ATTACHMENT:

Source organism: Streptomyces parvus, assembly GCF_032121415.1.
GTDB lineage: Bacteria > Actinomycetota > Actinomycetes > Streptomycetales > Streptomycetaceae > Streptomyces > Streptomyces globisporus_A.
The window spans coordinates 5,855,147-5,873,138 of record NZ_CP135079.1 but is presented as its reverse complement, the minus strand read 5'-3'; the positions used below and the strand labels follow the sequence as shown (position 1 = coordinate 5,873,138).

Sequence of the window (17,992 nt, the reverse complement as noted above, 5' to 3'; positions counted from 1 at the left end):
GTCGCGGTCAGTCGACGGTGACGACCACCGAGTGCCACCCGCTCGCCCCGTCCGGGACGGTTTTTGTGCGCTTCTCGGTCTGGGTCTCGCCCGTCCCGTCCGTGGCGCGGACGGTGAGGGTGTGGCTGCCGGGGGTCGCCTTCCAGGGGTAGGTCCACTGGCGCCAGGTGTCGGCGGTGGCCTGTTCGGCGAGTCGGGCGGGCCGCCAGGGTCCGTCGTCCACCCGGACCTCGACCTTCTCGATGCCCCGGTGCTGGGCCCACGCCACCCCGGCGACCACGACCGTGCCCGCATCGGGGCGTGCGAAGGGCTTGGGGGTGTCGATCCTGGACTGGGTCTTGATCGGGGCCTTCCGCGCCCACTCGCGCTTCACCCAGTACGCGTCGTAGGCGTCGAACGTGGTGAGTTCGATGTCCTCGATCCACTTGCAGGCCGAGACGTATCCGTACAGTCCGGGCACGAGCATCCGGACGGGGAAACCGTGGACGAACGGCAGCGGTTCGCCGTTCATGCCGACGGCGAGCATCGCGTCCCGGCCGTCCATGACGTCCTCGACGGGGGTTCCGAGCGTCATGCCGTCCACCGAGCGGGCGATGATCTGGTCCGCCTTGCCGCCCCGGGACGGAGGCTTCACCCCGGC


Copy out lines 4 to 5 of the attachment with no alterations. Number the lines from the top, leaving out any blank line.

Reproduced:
Sequence of the window (17,992 nt, the reverse complement as noted above, 5' to 3'; positions counted from 1 at the left end):
GTCGCGGTCAGTCGACGGTGACGACCACCGAGTGCCACCCGCTCGCCCCGTCCGGGACGGTTTTTGTGCGCTTCTCGGTCTGGGTCTCGCCCGTCCCGTCCGTGGCGCGGACGGTGAGGGTGTGGCTGCCGGGGGTCGCCTTCCAGGGGTAGGTCCACTGGCGCCAGGTGTCGGCGGTGGCCTGTTCGGCGAGTCGGGCGGGCCGCCAGGGTCCGTCGTCCACCCGGACCTCGACCTTCTCGATGCCCCGGTGCTGGGCCCACGCCACCCCGGCGACCACGACCGTGCCCGCATCGGGGCGTGCGAAGGGCTTGGGGGTGTCGATCCTGGACTGGGTCTTGATCGGGGCCTTCCGCGCCCACTCGCGCTTCACCCAGTACGCGTCGTAGGCGTCGAACGTGGTGAGTTCGATGTCCTCGATCCACTTGCAGGCCGAGACGTATCCGTACAGTCCGGGCACGAGCATCCGGACGGGGAAACCGTGGACGAACGGCAGCGGTTCGCCGTTCATGCCGACGGCGAGCATCGCGTCCCGGCCGTCCATGACGTCCTCGACGGGGGTTCCGAGCGTCATGCCGTCCACCGAGCGGGCGATGATCTGGTCCGCCTTGCCGCCCCGGGACGGAGGCTTCACCCCGGC